One of the beautiful things about owning an online membership site is that you can automate many of the regular tasks you need to perform to run and grow your site. With the right tools you can create content, deliver content, market your site, and manage your members much faster and easier than if you did it manually. And a good place to start is this automation checklist, which shows you the best way to take advantage of today’s technology to grow your site!
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Be aware that your URL affects your search engine ranking, so if you want to be found for “shoe,” it’s a good idea to fit “shoe” into your domain name. One way to do this is to use your brand name along with a keyword term. So MillerShoe tends to work better than FantasticShoe.com. (Which is why MillerShoe is taken, but FantasticShoe is still available.)
You probably have a rough idea for the topic of your membership site—otherwise you probably wouldn’t be reading this guide to launching a new membership program. However, even if you have a great idea for your project, it’s wise to invest some time in validating that idea. After all, it would be a shame to put in all the work involved in launching a high-quality membership site only to discover there’s no market or audience for your project.
When you sign up for Shopify, your store has a free theme called Debut already installed on it. If you’re just starting out and on a tight budget, you can keep and make modifications to your free theme to make it look great. Of course, if you have a different vision for your store, you can choose a different theme. There are several other free Shopify themes to choose from, or you can go with one of the 61 paid themes. Here’s the ecommerce checklist for enhancing a theme:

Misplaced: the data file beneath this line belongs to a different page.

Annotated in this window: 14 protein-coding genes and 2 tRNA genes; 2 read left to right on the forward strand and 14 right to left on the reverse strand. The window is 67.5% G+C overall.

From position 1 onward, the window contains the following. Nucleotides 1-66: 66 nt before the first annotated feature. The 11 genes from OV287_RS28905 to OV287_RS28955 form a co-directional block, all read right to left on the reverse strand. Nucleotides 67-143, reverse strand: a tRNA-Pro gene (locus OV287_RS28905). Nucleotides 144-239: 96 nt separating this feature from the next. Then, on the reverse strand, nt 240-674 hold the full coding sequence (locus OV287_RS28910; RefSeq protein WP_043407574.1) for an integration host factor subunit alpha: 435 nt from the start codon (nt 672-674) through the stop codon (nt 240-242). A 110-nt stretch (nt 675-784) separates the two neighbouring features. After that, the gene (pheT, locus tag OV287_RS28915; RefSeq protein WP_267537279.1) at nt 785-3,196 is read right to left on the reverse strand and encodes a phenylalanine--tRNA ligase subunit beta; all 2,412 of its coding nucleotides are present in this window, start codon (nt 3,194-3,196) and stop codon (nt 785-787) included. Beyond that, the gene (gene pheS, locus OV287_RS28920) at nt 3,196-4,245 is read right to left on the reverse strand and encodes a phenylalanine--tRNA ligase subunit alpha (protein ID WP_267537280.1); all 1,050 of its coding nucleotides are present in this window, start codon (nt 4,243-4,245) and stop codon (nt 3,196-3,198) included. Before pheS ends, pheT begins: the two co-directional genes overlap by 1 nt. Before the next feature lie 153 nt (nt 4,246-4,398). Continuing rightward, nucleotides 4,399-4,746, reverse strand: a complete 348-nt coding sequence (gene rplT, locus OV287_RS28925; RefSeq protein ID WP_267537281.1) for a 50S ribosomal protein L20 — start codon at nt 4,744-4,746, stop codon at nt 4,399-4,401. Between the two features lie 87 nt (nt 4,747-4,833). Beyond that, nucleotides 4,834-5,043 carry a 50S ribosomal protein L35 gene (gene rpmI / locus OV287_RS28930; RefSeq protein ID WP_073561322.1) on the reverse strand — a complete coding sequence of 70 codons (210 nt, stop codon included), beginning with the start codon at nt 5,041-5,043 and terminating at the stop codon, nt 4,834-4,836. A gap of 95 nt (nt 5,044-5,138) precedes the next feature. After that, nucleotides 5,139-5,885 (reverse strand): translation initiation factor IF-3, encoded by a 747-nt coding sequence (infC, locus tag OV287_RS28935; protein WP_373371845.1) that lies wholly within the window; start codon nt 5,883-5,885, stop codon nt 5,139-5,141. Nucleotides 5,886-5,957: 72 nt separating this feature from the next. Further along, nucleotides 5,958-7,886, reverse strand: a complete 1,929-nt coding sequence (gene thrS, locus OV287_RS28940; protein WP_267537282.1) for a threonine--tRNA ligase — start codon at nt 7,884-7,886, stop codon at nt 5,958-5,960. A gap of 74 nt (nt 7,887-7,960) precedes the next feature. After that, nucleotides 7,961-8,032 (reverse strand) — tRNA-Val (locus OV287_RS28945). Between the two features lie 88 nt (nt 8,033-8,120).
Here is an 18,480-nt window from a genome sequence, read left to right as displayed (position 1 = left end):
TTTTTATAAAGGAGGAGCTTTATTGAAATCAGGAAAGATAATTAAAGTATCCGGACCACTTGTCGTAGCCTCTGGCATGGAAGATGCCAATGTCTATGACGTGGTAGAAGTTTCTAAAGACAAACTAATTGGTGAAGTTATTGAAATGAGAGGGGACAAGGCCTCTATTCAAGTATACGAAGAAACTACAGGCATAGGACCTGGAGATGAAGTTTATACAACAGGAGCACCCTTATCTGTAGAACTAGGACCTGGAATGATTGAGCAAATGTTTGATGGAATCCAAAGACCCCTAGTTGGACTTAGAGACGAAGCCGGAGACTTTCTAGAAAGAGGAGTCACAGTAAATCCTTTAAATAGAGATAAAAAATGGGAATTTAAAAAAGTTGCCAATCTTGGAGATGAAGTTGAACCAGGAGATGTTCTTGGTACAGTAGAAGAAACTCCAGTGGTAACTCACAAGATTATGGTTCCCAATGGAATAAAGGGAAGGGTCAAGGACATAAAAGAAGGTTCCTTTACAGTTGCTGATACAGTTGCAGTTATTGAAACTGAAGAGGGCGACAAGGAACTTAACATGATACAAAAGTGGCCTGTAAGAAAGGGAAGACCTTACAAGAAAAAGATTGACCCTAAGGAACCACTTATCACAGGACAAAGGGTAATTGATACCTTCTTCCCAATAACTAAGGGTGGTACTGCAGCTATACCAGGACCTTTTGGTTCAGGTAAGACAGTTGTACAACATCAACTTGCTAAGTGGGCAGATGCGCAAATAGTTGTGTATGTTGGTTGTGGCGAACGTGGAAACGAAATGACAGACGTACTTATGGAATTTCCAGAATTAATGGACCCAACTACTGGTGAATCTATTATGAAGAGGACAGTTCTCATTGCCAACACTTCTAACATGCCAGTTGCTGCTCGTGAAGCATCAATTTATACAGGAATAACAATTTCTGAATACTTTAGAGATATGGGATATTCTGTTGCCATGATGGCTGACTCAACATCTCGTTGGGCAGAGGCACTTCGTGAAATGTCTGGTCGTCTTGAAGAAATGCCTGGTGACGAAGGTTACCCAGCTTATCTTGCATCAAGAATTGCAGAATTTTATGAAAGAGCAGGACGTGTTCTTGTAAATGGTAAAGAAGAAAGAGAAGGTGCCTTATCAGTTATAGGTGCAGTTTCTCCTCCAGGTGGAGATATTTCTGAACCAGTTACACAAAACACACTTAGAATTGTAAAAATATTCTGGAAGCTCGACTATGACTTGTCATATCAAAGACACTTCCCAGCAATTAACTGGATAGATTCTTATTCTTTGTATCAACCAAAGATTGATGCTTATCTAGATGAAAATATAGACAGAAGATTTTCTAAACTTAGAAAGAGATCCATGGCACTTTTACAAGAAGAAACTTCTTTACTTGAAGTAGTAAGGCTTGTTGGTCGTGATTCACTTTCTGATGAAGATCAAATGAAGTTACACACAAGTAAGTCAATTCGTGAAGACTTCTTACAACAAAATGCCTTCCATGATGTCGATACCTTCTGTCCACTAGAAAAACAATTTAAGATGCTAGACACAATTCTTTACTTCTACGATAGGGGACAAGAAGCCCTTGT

Most people think that the journey of starting an online store first starts when they sign up for Shopify. But successful online stores take a few earlier steps to help them achieve long-term success. The idea stage isn’t simply about having an idea and executing on it, it’s about building a foundation. Here are a few ideas for your ecommerce checklist:
Clear & Concise Part 2: Product descriptions can be a wealth of information for your customers about your product. It also has the added benefit of helping you with Search Engine Optimization. New products should not necessarily get all of the copy-writing time. Consider re-working existing product descriptions that are top sellers too. Never skimp here. Hire someone if that is how it will get done.
Photography is very important when it comes to selling online. We highly recommend (if possible) that you invest in professional lifestyle photography to visually (and emotionally) capture the moment where your products are in use. Fashion eCommerce sites, like Reformation, have successfully used their lifestyle photography investment to capture moments of people wearing their product. Take look at the example below:
After the idea comes the execution. Setting up your Shopify store doesn’t take that much time to complete, but it’s important to finish all the steps so your website looks like a professional online store. Plus, there are a few really key things on this list – like setting up your payment details, which help you get paid (so they’re a pretty big deal!). Here’s some of the store set-up tasks you’ll want to cross off your ecommerce checklist:
Special Unicode Characters in Data Validation Lists: ☐, ☑, ✓, ✔ - This may be my favorite approach. You can include special characters like this in a Data Validation drop-down list. This isn't quite as good as clicking once to fill in a checkbox, but it is great for the mobile Excel apps. The only hard part is remembering how to insert a check mark symbol in Excel. For more information, see my article Using Unicode Character Symbols in Excel.